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To what extent can storytelling as a ritual be used as a dramatic force to celebrate the experience of an individual?

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To what extent can storytelling as a ritual be used as a dramatic force to celebrate the experience of an individual? Since the beginning of time, humans have been telling stories to each other. From the cave man days without language, through to the Greek and Roman empires, through to today, and even as I type, there is probably a story being told to someone. Stories, however first came to being dramatised (or so it is thought) back in the days when we were cave men. At the end of each day groups of people would sit round a fire and relate, to each, their days, by acting them out. In ancient Greece storytellers would tell epic stories about the heroes of the past, and of their Gods and Goddesses. In a way their stories were like a ritual because they were always about gods, or sons of gods, or goddesses and in a way it became ritual to add them in to a story. It also became a ritual in the way that the stories were told, and past down from generation to generation. ...read more.


The group I was in did a ritual performance about money, which was very important and help full to me. As I analysed our performance I began to think of my own life and how the performance we produced was very much like a story of what had happened to me. Based around the work of David Bueys, and his work of healing and cleansing of an experience, I found that our ritual piece in which we are forced to sign our lives away to banks, and to debts was like an experience of mine that I recently had in which I found myself three thousand pounds in debt to a bank and with no means of being able to pay it off. Luckily my parents came to the rescue (good old parents!!) but I found that by telling the story as a ritual it helped me come to terms with what had happened to me. Tim Etchells, of Forced Entertainment once said that 'writing (a story) is a kind of acting.'3. When I first heard this, I was a bit bemused by what he meant by it. ...read more.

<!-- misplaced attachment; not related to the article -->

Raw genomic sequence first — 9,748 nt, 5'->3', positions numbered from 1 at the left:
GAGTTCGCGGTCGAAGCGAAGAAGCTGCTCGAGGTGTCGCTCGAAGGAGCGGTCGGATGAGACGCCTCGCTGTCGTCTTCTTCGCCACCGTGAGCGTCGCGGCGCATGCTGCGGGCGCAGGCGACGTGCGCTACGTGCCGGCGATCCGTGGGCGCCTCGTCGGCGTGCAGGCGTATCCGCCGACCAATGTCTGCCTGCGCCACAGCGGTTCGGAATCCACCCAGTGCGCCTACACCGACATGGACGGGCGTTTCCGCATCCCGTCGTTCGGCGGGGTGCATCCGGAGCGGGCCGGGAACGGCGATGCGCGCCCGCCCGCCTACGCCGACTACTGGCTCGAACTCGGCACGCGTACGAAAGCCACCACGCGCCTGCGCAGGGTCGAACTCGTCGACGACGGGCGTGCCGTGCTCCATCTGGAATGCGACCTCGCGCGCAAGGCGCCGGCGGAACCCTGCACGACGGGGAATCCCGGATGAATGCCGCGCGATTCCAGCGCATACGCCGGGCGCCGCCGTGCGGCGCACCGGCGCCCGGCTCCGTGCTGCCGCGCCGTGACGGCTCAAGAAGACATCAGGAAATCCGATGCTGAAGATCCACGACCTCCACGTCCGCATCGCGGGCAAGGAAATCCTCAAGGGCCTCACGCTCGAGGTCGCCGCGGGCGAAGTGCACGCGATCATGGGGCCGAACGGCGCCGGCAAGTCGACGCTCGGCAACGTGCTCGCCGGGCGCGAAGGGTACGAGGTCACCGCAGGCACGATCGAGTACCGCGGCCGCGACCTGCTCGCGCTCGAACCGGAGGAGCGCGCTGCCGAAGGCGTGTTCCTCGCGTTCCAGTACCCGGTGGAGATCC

As well as having less obvious rituals in place, they was also a lot of chanting of the Norse holy book as well as a man hanging upside down from his ankle to represent Odin. This was a performance called the 'Eight Gates'.5 Today story telling as a ritual is still going on. There are numerous theatres depicted to just this, and in its stories it is either, celebrating, or, commiserating, life's experiences. There are groups such as Forced Entertainment or the Metamorphic Ritual Theatre group who are celebrating experiences through ritual. There are also theatres devoted to ritual storytelling such as Lalish ritual-theatrelab in Vienna. There are also festivals such as the Brighton Occulture Festival, which are all for ritual story telling. All theses examples, and the once that I have experienced are here to show how story telling as a ritual can be used as a dramatic force to celebrate the experience of an individual, or of a myth that has grow out of an individuals experience. 1 Ritual Theatre. Pg 59 2 Ritual Theatre. Pg 59 3 Interview with Tm Etchells in Alternative Theatre.com 4 From Forced Entertainments Website 5 Metamorphic Ritual Theatre's Website. ...read more.

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